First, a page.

Thursday, April 05, 2012

Antietam dead: 18-year-old Private Daniel Tarbox

Mortally wounded at Burnside Bridge at Antietam, Daniel Tarbox died a day after the battle,
 on Sept. 18, 1862. Only 18 years old,  Tarbox is buried in South Cemetery in Brooklyn, Conn.
Scores of Connecticut dead from Antietam are buried throughout the state, in large cemeteries such as Spring Grove Cemetery in Hartford in the west to tiny, rural cemeteries such as Bedlam Road Cemetery in Chaplin in the east.

Close-up of G.A.R. marker embedded next to Tarbox's gravestone.
On Sunday afternoon in historic Brooklyn, Conn., about 45 miles east of Hartford, I found the final resting place of Daniel Tarbox Jr. of the 11th Connecticut among many other well-marked gravestones of Civil War veterans in South Cemetery.

A private in Company F,  the son of  a prosperous farmer was mortally wounded at Burnside Bridge and died the day after Antietam, on Sept. 18, 1862. Like fellow Antietam casualties Lieutenant Marvin Wait of the 8th Connecticut and Private John Bingham of the 16th Connecticut, Tarbox, 18, was just a teenager.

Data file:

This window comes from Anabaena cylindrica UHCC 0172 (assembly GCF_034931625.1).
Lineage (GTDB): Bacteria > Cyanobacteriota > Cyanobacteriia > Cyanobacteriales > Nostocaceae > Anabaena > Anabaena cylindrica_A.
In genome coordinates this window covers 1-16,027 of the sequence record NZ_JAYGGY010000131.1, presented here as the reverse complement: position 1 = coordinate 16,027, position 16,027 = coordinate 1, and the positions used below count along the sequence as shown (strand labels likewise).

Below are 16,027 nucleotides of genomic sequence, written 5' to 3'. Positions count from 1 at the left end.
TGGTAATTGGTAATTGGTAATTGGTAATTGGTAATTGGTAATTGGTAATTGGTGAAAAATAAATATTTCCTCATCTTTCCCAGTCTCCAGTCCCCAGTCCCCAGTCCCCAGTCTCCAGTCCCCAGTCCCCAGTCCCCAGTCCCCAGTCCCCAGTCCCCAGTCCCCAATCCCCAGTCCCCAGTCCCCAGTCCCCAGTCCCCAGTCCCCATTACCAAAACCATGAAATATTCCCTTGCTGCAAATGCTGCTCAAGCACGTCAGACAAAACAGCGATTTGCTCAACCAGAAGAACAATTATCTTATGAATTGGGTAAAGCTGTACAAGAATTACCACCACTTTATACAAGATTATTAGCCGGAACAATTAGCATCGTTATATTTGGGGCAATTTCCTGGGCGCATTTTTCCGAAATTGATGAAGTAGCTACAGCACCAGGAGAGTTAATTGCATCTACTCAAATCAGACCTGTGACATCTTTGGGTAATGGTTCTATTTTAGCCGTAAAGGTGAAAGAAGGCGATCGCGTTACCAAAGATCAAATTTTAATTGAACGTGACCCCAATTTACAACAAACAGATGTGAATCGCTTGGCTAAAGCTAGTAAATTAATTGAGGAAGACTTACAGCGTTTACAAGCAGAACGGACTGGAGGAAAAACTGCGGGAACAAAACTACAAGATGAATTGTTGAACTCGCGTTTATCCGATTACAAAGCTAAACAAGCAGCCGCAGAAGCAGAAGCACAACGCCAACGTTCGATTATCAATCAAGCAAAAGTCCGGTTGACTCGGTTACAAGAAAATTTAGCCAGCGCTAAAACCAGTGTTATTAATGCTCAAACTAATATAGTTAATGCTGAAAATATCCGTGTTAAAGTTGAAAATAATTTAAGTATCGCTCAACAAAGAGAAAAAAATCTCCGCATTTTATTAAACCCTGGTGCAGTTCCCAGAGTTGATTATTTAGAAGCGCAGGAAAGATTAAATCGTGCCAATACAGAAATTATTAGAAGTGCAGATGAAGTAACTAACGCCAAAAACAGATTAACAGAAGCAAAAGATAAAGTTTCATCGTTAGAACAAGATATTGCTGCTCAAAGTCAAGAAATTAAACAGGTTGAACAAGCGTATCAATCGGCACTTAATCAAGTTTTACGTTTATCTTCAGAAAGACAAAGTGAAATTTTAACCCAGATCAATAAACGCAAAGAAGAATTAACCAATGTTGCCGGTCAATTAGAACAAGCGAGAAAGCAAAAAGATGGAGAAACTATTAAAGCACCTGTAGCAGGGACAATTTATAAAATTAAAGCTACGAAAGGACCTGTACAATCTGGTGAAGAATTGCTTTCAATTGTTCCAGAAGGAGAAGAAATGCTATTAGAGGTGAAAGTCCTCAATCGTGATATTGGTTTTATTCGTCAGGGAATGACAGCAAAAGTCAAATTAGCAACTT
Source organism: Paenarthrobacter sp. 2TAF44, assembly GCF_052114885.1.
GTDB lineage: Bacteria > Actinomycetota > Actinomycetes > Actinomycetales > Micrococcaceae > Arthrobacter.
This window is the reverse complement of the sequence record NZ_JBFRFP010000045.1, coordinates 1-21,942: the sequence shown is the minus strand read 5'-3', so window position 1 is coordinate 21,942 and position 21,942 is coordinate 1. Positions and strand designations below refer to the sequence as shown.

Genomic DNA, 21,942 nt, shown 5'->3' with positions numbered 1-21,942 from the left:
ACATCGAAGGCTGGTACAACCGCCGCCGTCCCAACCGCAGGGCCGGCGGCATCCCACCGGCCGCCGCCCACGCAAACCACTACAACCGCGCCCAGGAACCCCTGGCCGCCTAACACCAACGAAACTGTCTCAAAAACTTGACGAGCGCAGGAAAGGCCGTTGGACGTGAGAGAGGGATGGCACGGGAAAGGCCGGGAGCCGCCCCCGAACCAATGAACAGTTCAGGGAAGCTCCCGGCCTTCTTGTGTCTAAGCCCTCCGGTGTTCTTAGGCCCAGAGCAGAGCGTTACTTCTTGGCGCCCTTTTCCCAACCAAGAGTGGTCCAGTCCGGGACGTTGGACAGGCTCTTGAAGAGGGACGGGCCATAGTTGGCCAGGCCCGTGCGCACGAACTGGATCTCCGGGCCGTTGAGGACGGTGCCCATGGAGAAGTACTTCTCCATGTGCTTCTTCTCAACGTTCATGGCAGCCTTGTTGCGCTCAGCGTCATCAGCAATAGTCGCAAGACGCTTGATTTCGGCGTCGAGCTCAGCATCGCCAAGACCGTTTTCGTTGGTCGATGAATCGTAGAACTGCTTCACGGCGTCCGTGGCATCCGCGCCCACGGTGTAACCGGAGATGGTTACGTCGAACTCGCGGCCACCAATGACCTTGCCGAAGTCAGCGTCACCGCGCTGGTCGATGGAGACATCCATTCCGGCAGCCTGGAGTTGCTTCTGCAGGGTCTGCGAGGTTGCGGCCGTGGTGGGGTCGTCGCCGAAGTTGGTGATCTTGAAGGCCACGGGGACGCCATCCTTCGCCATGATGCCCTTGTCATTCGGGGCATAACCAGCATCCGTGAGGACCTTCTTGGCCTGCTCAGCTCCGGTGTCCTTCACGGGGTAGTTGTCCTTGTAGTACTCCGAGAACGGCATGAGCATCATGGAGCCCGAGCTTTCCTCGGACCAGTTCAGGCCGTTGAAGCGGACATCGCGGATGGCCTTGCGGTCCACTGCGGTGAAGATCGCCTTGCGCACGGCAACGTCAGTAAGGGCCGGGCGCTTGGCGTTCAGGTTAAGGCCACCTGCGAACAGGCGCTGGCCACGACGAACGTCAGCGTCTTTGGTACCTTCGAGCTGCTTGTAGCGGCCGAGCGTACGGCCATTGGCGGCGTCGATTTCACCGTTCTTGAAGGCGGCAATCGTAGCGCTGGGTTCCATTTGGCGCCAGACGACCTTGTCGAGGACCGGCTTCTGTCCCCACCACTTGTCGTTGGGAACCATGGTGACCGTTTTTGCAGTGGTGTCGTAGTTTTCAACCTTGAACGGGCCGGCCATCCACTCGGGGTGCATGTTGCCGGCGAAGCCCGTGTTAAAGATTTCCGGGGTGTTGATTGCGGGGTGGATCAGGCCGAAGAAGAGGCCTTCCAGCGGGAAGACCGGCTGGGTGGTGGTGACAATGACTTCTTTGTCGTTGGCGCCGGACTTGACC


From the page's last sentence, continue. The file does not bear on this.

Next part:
According to a post-war history of Connecticut Civil War service, Tarbox was cut down along with Sergeant John R. Read of Hartford, Sergeant Hiram C. Roberts of Winchester, Corporal Theodore S. Bates of Norfolk, Private Oliver R Ormsby of Franklin, Sergeant George E. Bailey of Saybrook, "and a score of others, in the fatal charge on the bridge." (1)

Of  105 soldiers from Brooklyn who served during the Civil War, 22 died, undoubtedly a huge toll on a small farming community that had a population of barely over 2,000 in 1860. (2)

An American flag and a heavy, old Grand Army of the Republic (G.A.R.) marker, perhaps embedded near Tarbox's gravestone for a century or more, mark the teenager's gravestone in the cemetery about a quarter-mile from the center of town. I added a penny atop his marker in his memory. The circumstances of the young man's death are noted on a nearby family memorial, which also includes these barely legible words:

Mother I may not hear thy voice again.

Father and brothers, all a long farewell!

(1) The Military and Civil History of Connecticut During the War of 1861-65, William A. Croffut and John Moses Morris, Ledyard Bill, 1869, Page 281

(2) 1860 U.S. census

According to the 1860 U.S. census, Daniel Tarbox was one of five children living with
Daniel Tarbox Sr. and his wife, Lucelia in Brooklyn, Conn. Tarbox Sr. was a farmer.

The small, well-marked gravestone of Private Daniel Tarbox of the 11th Connecticut.
A penny in memory of  Daniel Tarbox Jr. atop his gravestone..

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